Israel trip empowers MPs

Meryl Swanson speaking at the Rambam debrief. Photo: Shane Desiatnik

THREE federal MPs fresh from a Rambam study week in Israel and the West Bank say they now feel more empowered to play an informed and active role when Middle East matters are debated in Parliament and their own parties.

At a debriefing session in Sydney on March 24 with the Australia/Israel & Jewish Affairs Council, Liberal MP for Barker, Tony Pasin, revealed he’d had little prior knowledge about the complexity of the Israeli-Palestinian conflict.

“Sadly …  too much of what we read [in newspapers] is written through a villain and victim prism, and not through the prism of peace,” said Pasin, whose rural South Australian electorate is three times the size of Israel.

“In that sense, I’m very grateful to have been given the opportunity to visit Israel to get a broader and deeper understanding [of the conflict], and to comprehend it in a more accurate prism.”

Labor MP for Paterson in regional NSW, Meryl Swanson, said “Like a lot of people, I had watched documentaries and read things and thought, these people [Palestinians] are occupied”.

“I’ve come home feeling that [view] has somewhat shifted, and that my perspectives are far broader now.”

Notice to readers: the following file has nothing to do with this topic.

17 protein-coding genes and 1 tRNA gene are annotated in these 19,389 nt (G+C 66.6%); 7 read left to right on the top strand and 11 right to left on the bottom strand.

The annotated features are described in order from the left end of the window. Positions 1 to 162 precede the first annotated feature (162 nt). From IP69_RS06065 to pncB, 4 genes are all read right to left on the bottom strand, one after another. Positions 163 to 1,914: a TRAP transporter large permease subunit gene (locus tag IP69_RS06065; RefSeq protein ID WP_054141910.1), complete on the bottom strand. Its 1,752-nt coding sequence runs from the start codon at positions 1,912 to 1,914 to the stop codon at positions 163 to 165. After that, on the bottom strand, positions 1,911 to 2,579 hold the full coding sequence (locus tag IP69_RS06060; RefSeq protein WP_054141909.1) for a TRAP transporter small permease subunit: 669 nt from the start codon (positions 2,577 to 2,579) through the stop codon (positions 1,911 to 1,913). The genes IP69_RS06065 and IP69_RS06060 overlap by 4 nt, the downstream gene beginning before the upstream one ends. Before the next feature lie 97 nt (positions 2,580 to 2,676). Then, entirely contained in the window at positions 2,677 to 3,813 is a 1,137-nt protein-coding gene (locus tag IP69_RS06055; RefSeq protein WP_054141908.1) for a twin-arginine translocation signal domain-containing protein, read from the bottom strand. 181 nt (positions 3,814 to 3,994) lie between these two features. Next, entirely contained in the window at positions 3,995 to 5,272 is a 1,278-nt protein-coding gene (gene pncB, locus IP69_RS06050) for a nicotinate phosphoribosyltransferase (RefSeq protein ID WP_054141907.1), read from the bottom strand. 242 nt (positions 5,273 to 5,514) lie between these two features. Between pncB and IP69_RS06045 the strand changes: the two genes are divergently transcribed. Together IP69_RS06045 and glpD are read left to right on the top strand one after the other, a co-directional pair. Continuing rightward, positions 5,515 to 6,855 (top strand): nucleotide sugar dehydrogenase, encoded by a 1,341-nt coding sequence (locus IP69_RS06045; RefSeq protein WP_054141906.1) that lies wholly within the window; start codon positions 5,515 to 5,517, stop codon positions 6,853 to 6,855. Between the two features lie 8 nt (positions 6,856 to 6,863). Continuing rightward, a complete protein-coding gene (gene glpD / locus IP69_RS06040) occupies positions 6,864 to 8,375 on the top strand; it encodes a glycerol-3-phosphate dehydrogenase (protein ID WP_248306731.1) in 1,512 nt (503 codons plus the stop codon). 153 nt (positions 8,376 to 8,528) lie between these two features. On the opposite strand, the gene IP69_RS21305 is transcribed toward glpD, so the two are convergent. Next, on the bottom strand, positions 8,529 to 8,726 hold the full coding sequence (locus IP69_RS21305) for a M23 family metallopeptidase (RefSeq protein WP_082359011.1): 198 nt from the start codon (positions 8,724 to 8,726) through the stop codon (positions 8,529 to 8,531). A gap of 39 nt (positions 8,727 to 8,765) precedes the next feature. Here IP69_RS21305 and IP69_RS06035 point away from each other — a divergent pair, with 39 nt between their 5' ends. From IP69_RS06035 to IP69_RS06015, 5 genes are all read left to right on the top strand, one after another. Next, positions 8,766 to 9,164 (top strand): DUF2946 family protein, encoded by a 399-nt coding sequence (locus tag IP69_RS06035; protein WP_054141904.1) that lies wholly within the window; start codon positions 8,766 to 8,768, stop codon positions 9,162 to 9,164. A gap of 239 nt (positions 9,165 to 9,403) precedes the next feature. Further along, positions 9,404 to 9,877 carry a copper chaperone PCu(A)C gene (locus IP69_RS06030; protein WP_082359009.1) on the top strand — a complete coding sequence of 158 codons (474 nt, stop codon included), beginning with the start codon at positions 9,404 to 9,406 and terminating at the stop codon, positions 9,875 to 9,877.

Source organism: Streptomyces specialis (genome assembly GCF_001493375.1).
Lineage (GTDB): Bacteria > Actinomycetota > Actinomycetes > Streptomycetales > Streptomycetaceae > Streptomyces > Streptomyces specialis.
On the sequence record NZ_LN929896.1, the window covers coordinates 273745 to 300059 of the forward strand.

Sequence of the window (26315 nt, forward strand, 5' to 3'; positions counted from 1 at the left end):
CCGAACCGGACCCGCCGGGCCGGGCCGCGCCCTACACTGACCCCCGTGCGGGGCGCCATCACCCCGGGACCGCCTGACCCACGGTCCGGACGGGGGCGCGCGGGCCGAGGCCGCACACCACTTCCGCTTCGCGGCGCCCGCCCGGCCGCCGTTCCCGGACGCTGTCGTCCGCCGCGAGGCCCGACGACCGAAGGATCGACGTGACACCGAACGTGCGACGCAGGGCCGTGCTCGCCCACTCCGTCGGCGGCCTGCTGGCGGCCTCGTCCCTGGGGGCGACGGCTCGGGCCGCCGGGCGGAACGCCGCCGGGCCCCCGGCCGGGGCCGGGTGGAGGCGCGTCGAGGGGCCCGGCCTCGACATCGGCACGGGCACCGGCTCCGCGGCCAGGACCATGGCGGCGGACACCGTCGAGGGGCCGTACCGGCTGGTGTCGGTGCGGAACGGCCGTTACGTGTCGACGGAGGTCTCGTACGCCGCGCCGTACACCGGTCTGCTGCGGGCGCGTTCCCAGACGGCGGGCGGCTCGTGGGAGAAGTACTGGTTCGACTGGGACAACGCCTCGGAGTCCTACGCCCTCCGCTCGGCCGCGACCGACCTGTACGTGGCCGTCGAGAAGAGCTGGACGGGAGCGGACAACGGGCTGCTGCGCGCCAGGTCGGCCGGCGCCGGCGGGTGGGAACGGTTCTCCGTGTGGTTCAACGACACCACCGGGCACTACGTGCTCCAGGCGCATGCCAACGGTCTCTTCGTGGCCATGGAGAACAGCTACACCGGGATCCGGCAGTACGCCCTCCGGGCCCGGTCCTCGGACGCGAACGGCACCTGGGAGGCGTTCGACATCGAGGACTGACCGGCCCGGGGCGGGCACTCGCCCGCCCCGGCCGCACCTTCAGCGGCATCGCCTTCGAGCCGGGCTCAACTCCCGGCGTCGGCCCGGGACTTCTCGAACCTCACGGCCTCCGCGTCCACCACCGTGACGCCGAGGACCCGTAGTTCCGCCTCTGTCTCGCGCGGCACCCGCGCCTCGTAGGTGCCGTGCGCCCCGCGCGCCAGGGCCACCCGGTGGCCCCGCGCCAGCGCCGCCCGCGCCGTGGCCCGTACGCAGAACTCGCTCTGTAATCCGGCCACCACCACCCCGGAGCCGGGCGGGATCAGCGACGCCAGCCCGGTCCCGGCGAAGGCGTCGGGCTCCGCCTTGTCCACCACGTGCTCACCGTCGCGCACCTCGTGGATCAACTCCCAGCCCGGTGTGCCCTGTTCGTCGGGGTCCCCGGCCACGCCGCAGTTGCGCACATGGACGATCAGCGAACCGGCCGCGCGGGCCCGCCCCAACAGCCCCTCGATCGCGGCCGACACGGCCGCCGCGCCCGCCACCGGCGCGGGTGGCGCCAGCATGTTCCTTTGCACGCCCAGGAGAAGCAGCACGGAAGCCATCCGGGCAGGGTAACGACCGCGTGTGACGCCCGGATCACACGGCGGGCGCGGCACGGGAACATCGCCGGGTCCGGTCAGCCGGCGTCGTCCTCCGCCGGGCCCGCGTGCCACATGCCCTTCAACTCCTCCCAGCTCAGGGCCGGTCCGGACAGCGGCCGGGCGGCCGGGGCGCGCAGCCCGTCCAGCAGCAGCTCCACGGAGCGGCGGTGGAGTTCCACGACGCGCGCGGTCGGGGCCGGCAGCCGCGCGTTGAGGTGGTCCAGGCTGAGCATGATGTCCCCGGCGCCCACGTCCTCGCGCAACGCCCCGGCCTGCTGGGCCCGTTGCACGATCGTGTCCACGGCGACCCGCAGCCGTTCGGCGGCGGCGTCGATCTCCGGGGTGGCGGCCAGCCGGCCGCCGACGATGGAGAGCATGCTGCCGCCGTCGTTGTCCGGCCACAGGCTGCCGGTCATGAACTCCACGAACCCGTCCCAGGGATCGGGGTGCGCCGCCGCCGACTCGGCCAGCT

She added that she and Pasin are members of the parliament’s agricultural committee and were both very impressed by what they saw of Israel’s high-tech farming sector.

“I’m now thinking about what I can do in my electorate to form linkages with Israel,” she said.

Labor MP for Oxley in Queensland, Milton Dick, described himself as a strong supporter of Israel, who had last visited the Jewish State 20 years ago.

“I found the Rambam program invaluable because things are constantly changing in Israel, the issues and the players, and I feel it has enabled me to be a more powerful advocate for Israel,” he said. 

“I think terms that are often bandied around – like settlements, occupation, apartheid and the wall – these are all easy catchphrases and clichés to use, and often there isn’t a counterbalance given to a lot of those arguments.”

SHANE DESIATNIK